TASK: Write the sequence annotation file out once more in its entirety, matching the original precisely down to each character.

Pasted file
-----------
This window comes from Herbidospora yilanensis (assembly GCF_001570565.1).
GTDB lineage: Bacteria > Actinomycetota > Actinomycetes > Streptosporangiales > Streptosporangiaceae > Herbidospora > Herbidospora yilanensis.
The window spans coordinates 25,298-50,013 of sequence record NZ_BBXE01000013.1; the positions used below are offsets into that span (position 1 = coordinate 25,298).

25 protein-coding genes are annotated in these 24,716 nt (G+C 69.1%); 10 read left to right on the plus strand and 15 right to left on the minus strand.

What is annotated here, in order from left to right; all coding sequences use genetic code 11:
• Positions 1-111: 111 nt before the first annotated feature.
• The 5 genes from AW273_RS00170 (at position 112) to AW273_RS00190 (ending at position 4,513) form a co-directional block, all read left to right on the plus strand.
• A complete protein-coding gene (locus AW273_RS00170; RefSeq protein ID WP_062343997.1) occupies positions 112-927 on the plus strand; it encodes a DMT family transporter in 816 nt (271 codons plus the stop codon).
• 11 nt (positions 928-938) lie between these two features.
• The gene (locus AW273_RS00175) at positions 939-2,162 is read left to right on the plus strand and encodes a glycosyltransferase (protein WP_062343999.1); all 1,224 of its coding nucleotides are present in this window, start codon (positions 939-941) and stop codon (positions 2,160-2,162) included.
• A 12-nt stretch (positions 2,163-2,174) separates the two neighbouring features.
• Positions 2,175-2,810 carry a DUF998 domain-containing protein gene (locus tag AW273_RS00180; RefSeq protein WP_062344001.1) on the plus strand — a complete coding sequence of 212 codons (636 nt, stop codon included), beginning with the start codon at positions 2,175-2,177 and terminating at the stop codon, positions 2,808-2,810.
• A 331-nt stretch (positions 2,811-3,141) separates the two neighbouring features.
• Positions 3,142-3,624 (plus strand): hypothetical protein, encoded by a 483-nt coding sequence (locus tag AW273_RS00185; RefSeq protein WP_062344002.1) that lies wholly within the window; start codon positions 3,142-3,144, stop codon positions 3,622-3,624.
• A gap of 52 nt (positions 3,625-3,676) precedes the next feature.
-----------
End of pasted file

This window comes from Herbidospora yilanensis (assembly GCF_001570565.1).
GTDB lineage: Bacteria > Actinomycetota > Actinomycetes > Streptosporangiales > Streptosporangiaceae > Herbidospora > Herbidospora yilanensis.
The window spans coordinates 25,298-50,013 of sequence record NZ_BBXE01000013.1; the positions used below are offsets into that span (position 1 = coordinate 25,298).

25 protein-coding genes are annotated in these 24,716 nt (G+C 69.1%); 10 read left to right on the plus strand and 15 right to left on the minus strand.

What is annotated here, in order from left to right; all coding sequences use genetic code 11:
• Positions 1-111: 111 nt before the first annotated feature.
• The 5 genes from AW273_RS00170 (at position 112) to AW273_RS00190 (ending at position 4,513) form a co-directional block, all read left to right on the plus strand.
• A complete protein-coding gene (locus AW273_RS00170; RefSeq protein ID WP_062343997.1) occupies positions 112-927 on the plus strand; it encodes a DMT family transporter in 816 nt (271 codons plus the stop codon).
• 11 nt (positions 928-938) lie between these two features.
• The gene (locus AW273_RS00175) at positions 939-2,162 is read left to right on the plus strand and encodes a glycosyltransferase (protein WP_062343999.1); all 1,224 of its coding nucleotides are present in this window, start codon (positions 939-941) and stop codon (positions 2,160-2,162) included.
• A 12-nt stretch (positions 2,163-2,174) separates the two neighbouring features.
• Positions 2,175-2,810 carry a DUF998 domain-containing protein gene (locus tag AW273_RS00180; RefSeq protein WP_062344001.1) on the plus strand — a complete coding sequence of 212 codons (636 nt, stop codon included), beginning with the start codon at positions 2,175-2,177 and terminating at the stop codon, positions 2,808-2,810.
• A 331-nt stretch (positions 2,811-3,141) separates the two neighbouring features.
• Positions 3,142-3,624 (plus strand): hypothetical protein, encoded by a 483-nt coding sequence (locus tag AW273_RS00185; RefSeq protein WP_062344002.1) that lies wholly within the window; start codon positions 3,142-3,144, stop codon positions 3,622-3,624.
• A gap of 52 nt (positions 3,625-3,676) precedes the next feature.